Her friend, Jerome, tells her he thinks she has what it takes to make it big. Fueled by his encouragement and disillusioned by hateful anti-gay protests by people from her church at his funeral, Scott heads off to New York when it’s time for her Rumpsringa (a Mennonite tradition where those coming of age are allowed to experience life outside of the sheltered community). There she meets a street magician named Ray who gets her pregnant, but sends her money for an abortion when she returns to Kansas. She comes to a realization that keeping the two slips of paper in her pockets doesn’t allow her to avoid making a choice. “You do have to choose,” she says. “It’s either or. I chose life. My own.”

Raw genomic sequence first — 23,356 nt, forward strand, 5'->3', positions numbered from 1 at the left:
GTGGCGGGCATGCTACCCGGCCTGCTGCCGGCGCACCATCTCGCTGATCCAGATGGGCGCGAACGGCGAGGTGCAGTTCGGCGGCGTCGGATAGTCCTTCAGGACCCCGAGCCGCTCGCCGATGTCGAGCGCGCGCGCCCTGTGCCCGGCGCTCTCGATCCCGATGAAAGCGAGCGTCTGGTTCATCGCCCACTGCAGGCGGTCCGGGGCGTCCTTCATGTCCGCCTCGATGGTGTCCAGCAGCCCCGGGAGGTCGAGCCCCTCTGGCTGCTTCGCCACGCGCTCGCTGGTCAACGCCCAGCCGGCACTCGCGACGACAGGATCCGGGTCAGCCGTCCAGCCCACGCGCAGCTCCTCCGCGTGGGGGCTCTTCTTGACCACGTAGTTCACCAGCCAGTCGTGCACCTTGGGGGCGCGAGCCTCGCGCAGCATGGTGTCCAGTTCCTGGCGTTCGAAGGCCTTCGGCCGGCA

She goes on to achieve success on Broadway and reaches out to an awkward boy who posts a video on YouTube of him lip syncing to her rendition of “My Strongest Suit” from Aida (her turn as Amneris in the original Broadway recording is one of my favorite listens). She becomes increasingly frustrated, however, when her plans to reach out to the boy result in his refusing to believe that the person contacting him really is the Broadway star. This sequence, where we get to hear the song, while a talented Eamon Foley acts out the boy’s outrageous moves behind the frame of a video screen is one of the most engaging in the production. It’s weakened by a refocus of attention on Scott, however.